Chicago: The Birthplace of the Condo Conversion Movement
In 1964, two Chicago attorneys embarked on a journey that would revolutionize the U.S. real estate market
By Allen Rafalson, Contributor
Chicago—Nearly a half-century ago, two middle-aged Chicago attorneys formed a partnership that would signal the beginning of the condominium conversion movement. One, Joseph Moss, was the son of Israeli parents who settled in Chicago, the other was born and raised in the city. Prior to their meeting at John Marshall Law School, Moss was a hardware salesman and Harold Miller was owner of a South Side piano store.
And so, in 1964, both embarked on a journey that would revolutionize the nation’s real estate market, Chicago becoming the birthplace of condominium conversions. A perfect combination: Miller the man with expertise in finance and Moss the ideal salesman.
Their first project was a three-story, 16-unit building located on the southwest corner of 55th and Everett Avenue in the Hyde Park neighborhood where Moss was a tenant. New carpeting, painting and additional renovations began shortly after the owner agreed to sell the property, receiving a five percent down payment. The remaining balance of the sales price was paid after all the units were sold. The presentation to tenants was simple: buy your own apartment, pay as much or less than your monthly rent and enjoy a tax deduction. The conversion was an immediate success.
“I was told by an officer of the Chicago Title and Trust Company that this would be the first condominium conversion in the continental United States,” said Paul H. Berger, former Managing Officer, Hyde Park Federal Savings and Loan. During this period, Miller and Moss went on the premise that there existed a massive surplus of property held by banks, pension funds, insurance companies and financial institutions. Potential purchasers of these properties were finding it difficult to obtain financing, which demanded high capitalization rates. As a result, institutional owners were unable to sell their properties as rental buildings without incurring significant losses.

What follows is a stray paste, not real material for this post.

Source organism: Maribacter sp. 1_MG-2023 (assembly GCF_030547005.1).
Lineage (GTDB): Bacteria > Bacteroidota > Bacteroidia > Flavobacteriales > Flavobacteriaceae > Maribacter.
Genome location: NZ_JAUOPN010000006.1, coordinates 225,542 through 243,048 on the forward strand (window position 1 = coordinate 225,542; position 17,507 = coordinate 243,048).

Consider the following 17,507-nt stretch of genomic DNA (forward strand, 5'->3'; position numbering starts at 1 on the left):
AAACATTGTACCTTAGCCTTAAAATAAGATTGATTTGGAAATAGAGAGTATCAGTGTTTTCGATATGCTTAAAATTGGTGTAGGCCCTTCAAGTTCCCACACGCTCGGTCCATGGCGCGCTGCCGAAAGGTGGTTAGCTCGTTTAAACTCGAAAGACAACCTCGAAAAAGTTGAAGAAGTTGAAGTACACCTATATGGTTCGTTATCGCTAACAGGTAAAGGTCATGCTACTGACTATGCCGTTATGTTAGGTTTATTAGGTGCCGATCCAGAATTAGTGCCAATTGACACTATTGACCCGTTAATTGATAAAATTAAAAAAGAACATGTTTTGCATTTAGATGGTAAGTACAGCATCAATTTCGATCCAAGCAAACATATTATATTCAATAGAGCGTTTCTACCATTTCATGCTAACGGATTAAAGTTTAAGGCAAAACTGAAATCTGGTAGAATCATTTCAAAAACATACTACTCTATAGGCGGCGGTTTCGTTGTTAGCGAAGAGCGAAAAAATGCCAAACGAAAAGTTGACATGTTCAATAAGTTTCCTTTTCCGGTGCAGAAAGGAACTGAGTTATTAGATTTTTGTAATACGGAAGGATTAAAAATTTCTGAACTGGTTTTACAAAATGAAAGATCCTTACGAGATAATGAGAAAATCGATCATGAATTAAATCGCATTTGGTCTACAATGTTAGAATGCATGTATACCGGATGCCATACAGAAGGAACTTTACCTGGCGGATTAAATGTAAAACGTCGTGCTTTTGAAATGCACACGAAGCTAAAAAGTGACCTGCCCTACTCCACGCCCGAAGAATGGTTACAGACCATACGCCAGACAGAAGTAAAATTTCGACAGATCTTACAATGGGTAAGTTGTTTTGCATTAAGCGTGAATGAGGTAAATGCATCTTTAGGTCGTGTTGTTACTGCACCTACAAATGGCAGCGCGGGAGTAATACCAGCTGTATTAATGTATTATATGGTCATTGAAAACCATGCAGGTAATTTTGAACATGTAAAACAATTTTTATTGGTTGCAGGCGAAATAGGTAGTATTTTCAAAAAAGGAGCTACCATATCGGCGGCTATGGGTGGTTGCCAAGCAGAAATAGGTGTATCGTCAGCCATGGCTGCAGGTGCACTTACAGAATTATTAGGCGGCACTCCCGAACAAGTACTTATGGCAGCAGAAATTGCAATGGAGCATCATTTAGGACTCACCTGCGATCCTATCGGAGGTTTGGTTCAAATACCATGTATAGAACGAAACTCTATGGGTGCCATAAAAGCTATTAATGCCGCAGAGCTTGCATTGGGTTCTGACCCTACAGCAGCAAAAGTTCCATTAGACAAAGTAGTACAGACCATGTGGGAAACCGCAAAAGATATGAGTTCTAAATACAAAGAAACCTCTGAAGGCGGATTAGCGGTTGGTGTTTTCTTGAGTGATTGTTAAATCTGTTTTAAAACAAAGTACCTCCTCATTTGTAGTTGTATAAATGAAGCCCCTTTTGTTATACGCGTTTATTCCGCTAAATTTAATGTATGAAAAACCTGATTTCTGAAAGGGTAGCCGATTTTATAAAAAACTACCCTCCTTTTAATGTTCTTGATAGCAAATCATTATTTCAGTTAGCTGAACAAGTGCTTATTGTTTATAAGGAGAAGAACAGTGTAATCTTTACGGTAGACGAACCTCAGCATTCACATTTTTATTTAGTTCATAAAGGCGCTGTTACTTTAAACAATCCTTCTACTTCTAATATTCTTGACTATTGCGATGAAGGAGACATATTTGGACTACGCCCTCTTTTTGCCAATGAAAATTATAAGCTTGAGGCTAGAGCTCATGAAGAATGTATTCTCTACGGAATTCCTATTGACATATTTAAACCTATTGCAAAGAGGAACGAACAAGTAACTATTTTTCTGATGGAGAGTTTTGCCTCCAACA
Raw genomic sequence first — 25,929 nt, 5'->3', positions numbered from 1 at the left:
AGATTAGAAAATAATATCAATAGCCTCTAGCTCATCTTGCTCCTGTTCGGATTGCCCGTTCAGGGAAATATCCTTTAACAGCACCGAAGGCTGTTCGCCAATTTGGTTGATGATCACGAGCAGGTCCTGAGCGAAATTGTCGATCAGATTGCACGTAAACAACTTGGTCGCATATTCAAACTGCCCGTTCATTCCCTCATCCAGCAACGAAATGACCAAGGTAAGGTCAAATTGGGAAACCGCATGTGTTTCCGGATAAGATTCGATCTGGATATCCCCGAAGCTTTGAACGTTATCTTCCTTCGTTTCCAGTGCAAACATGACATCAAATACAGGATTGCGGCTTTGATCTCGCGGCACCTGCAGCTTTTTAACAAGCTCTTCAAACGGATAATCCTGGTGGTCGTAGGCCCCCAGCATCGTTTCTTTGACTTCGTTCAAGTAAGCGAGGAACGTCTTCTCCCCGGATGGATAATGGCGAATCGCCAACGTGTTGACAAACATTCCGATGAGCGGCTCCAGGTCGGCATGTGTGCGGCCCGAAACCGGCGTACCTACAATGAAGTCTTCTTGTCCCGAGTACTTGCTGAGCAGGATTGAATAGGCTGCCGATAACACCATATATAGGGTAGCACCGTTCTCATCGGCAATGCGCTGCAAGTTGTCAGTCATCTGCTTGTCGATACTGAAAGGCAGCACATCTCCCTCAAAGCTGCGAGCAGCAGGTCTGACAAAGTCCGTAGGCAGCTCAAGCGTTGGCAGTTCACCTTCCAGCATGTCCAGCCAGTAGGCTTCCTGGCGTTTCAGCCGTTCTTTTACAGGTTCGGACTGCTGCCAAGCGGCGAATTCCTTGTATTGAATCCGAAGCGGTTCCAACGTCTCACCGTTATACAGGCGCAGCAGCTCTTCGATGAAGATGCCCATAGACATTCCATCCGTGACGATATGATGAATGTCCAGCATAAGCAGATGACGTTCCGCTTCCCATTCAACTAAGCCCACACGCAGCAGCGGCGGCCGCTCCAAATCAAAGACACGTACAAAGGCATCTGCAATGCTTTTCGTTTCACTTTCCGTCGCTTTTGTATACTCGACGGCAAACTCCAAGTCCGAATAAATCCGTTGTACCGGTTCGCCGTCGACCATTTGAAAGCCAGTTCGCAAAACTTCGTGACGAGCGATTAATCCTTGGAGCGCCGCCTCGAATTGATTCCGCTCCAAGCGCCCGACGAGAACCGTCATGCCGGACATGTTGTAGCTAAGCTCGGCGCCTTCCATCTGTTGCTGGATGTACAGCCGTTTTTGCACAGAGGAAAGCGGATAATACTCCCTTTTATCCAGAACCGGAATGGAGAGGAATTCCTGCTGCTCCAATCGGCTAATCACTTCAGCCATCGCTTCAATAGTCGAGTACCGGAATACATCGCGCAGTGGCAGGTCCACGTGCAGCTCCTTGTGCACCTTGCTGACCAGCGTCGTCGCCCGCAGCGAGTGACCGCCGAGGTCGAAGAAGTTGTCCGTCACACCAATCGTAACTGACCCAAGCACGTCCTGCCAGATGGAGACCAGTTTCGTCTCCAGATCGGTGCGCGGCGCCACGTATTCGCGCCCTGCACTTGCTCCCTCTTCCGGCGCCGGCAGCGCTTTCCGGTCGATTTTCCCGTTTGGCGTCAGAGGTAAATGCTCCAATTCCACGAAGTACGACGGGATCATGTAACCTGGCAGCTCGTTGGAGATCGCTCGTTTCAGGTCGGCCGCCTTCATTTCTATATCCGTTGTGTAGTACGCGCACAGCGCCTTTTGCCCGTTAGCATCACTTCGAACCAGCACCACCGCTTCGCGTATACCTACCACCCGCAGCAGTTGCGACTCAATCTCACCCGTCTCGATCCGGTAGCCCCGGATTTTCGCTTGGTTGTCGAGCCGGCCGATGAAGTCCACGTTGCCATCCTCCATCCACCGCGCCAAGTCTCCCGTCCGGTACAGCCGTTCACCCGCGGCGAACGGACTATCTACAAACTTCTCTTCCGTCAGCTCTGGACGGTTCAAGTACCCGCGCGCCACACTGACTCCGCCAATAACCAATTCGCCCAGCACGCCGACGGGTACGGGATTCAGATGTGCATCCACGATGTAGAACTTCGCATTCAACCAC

“Condominium conversion offers an exit strategy that maximizes value,” Miller said. “It eliminates holding and management costs and rapidly converts underperforming and non-performing assets into liquidity. A conversion can result in a total return that exceeds the property’s current value as a rental building. A string of purchases in Hyde Park followed.
Eventually, Miller and Moss decided to go their separate ways. The split was amicable. Both men continued to specialize in condo conversions. But Miller’s most challenging project was yet to come: the city’s sprawling Near North Side rental development called Carl Sandburg Village.
Meanwhile, by the late 1970s, condo conversions were in full swing throughout the country and building owners, recognizing the profitability of selling, hopped aboard this wondrous bandwagon. Chicago’s Marina City was no exception. The nation’s first urban post-war, high-rise residential/commercial complex, located in the city’s Loop, was sold despite the protests of its tenants. Designed by architect Bertrand Goldberg, the twin towers consisted of nearly 900 rental units, 170,000 square feet of office space, a theater, ice skating rink, bowling alley, several restaurants, and a boat marina.
The controversy over Marina City soon faded and a larger one was to begin two years later. In 1979, Miller’s firm, First Condominium Development Company, paid real estate mogul Arthur Rubloff $105 million for the privilege of converting Sandburg Village’s 2,650 studio, one- and two-bedroom apartments in nine high-rises and 82 townhomes. His partner was wealthy businessman A.N. Pritzker. Miller said it was the largest price ever paid for a rental complex in the U.S. at that time. The surprising move was criticized by consumer groups and city government officials for taking so many rental units off the market. The transaction immediately became a political football.
The announcement took Sandburg renters by surprise and within days a vengeful Tenants’ Ad Hoc Committee was formed. Sandburg immediately became a magnet for the local and nationwide media. Undaunted, Miller held his ground and sold the units in three phases, beginning on April 11 of that year. Within three months, 81 percent of the units were sold to tenants. Eventually, 96 percent was sold. Resale prices later increased substantially.
Miller was also a visionary, predicting condominium conversions of office buildings and hotels. The Plaza hotel in New York, as an example, began selling its rooms starting at $1.5 million. Miller believes the sale of a condo there for $47 million is a record that still stands. The Merchandise Mart and other offices buildings followed.
In March, 2003, Miller was inducted into the 2003 Chicago Entrepreneurship Hall of Fame. Now 91, he gives credit for his success to his wife, Beatrice, who stood at his side throughout the years, taking charge of sales and marketing and becoming his biggest advisor. He, her biggest fan. It’s a love story that began 62 years ago.
Allen Rafalson was the public relations consultant for the condo conversions of Marina City and Sandburg Village, as well as the huge renovation of the Chicago Hilton Hotel in the late 1980s.